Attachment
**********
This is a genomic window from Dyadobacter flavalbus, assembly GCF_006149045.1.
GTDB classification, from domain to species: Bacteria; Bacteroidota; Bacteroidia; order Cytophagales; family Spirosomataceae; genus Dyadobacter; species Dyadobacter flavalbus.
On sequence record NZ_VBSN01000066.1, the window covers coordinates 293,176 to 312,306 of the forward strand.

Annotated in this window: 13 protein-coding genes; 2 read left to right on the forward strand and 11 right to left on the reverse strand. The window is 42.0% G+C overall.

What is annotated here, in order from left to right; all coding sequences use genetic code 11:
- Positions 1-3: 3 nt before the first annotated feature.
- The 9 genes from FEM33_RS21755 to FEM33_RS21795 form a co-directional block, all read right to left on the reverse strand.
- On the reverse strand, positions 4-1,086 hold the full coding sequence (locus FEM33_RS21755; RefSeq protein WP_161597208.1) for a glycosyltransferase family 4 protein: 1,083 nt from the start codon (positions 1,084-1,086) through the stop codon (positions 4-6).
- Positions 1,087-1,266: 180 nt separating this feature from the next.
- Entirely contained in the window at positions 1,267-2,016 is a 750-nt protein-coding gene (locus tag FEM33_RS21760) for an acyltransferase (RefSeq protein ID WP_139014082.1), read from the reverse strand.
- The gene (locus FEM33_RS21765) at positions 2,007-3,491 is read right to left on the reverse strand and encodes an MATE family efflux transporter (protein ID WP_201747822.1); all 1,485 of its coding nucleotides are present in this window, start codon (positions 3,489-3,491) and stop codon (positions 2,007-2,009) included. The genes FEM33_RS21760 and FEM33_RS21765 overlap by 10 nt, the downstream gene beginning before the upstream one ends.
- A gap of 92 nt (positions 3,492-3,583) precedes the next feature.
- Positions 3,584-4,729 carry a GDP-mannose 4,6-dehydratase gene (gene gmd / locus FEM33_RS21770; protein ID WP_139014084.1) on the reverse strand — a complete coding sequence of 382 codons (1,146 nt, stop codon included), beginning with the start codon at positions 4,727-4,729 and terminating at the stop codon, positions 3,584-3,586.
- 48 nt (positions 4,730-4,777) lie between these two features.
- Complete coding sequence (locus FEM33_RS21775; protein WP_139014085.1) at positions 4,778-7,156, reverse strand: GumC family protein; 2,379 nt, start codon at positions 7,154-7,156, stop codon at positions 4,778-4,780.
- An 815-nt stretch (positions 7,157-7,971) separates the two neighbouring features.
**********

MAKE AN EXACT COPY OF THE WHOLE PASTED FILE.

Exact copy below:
This is a genomic window from Dyadobacter flavalbus, assembly GCF_006149045.1.
GTDB classification, from domain to species: Bacteria; Bacteroidota; Bacteroidia; order Cytophagales; family Spirosomataceae; genus Dyadobacter; species Dyadobacter flavalbus.
On sequence record NZ_VBSN01000066.1, the window covers coordinates 293,176 to 312,306 of the forward strand.

Annotated in this window: 13 protein-coding genes; 2 read left to right on the forward strand and 11 right to left on the reverse strand. The window is 42.0% G+C overall.

What is annotated here, in order from left to right; all coding sequences use genetic code 11:
- Positions 1-3: 3 nt before the first annotated feature.
- The 9 genes from FEM33_RS21755 to FEM33_RS21795 form a co-directional block, all read right to left on the reverse strand.
- On the reverse strand, positions 4-1,086 hold the full coding sequence (locus FEM33_RS21755; RefSeq protein WP_161597208.1) for a glycosyltransferase family 4 protein: 1,083 nt from the start codon (positions 1,084-1,086) through the stop codon (positions 4-6).
- Positions 1,087-1,266: 180 nt separating this feature from the next.
- Entirely contained in the window at positions 1,267-2,016 is a 750-nt protein-coding gene (locus tag FEM33_RS21760) for an acyltransferase (RefSeq protein ID WP_139014082.1), read from the reverse strand.
- The gene (locus FEM33_RS21765) at positions 2,007-3,491 is read right to left on the reverse strand and encodes an MATE family efflux transporter (protein ID WP_201747822.1); all 1,485 of its coding nucleotides are present in this window, start codon (positions 3,489-3,491) and stop codon (positions 2,007-2,009) included. The genes FEM33_RS21760 and FEM33_RS21765 overlap by 10 nt, the downstream gene beginning before the upstream one ends.
- A gap of 92 nt (positions 3,492-3,583) precedes the next feature.
- Positions 3,584-4,729 carry a GDP-mannose 4,6-dehydratase gene (gene gmd / locus FEM33_RS21770; protein ID WP_139014084.1) on the reverse strand — a complete coding sequence of 382 codons (1,146 nt, stop codon included), beginning with the start codon at positions 4,727-4,729 and terminating at the stop codon, positions 3,584-3,586.
- 48 nt (positions 4,730-4,777) lie between these two features.
- Complete coding sequence (locus FEM33_RS21775; protein WP_139014085.1) at positions 4,778-7,156, reverse strand: GumC family protein; 2,379 nt, start codon at positions 7,154-7,156, stop codon at positions 4,778-4,780.
- An 815-nt stretch (positions 7,157-7,971) separates the two neighbouring features.